Monday, October 3, 2011
Crawford Lewis Wins Court Victory
UPDATE: We apparently jumped the gun on this - no decision has been made yet. Seems this was actually old news. The crew at Channel 2 was doing some website updating and this story got moved - making it look like it was new, but it's from November, 2010. Sadly, the appeals court has not yet reached a decision on Lewis' claim.
WSB Channel 2 is reporting that Dr. Lewis won his appeal to keep his Alston & Bird attorney. The court apparently agreed with his claim that the previous decision was drastic and unfair, leaving him broke and needing to start over with his defense and agreed to hear his case.
Lewis is apparently out of funds, having spent the $100,000 the school board allocated for his defense against racketeering charges stemming from a criminal enterprise he allegedly ran inside the school administration that focused on abuse and misappropriation of SPLOST construction funds as well as state funds that he misused for personal expenses and travel.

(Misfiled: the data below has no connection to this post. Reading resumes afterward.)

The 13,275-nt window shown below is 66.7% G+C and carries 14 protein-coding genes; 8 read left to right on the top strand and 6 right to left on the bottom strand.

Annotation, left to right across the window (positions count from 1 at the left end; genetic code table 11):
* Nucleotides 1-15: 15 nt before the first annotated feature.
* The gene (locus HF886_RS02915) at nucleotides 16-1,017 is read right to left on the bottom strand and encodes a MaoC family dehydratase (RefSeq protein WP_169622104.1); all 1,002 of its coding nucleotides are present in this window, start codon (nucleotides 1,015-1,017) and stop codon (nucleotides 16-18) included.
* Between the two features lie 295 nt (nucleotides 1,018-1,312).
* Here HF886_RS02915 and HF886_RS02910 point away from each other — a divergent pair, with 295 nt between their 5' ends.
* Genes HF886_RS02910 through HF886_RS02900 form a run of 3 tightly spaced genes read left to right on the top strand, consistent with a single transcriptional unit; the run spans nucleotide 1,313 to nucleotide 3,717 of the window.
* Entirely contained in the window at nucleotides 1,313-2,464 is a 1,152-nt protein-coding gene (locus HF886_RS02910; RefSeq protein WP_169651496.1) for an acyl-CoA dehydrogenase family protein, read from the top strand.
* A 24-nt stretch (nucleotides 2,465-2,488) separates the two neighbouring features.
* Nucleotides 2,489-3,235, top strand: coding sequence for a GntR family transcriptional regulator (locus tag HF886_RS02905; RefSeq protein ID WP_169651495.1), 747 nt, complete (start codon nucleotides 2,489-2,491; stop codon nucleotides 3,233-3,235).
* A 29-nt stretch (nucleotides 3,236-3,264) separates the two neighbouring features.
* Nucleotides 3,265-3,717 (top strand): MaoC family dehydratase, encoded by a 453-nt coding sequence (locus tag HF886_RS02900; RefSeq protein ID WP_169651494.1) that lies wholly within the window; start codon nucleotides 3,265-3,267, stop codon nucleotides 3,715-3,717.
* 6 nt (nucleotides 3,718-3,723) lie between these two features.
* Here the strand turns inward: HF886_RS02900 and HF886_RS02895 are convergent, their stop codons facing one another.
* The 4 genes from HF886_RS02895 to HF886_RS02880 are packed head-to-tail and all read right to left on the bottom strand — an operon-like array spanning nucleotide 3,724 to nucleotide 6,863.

"Dr. Lewis has spent nearly all of his available funds to prepare his defense. Now, just three months before the trial, the trial court has disqualified his counsel leaving him with little time and resources to defend himself against serious charges that could send him to prison"
Ironically, they interviewed Manny Arora, Pat (Pope) Reid's former attorney who agreed that it would be a hardship for Lewis to start over. Reid is also charged with SPLOST misappropriation and racketeering. Her former husband, SPLOST architect Vincent Pope and her secretary Cointa Moody are charged as well and face trials of their own.
However, the first court still insists that the conflict of interest is clear.
When the appeals court actually does render a decision, a trial can begin. Let's hope things can get moving. The public has waited long enough, and wasted far too much money on these trials, literally using money earmarked for student's educations to pay attorneys for construction lawsuits and alleged criminal activity instead. In fact, in the civil case with Heery-Mitchell, initiated by Dr. Lewis himself, the school system has spent well over $15.5 million to fund a countersuit against Heery. Something like 14 school system employees, board members or former board members have been named in this suit and the board has voted to pay for each of their defenses as well. This must get resolved. There are many school systems across this country that could effectively run their entire system on what we spend on legal fees.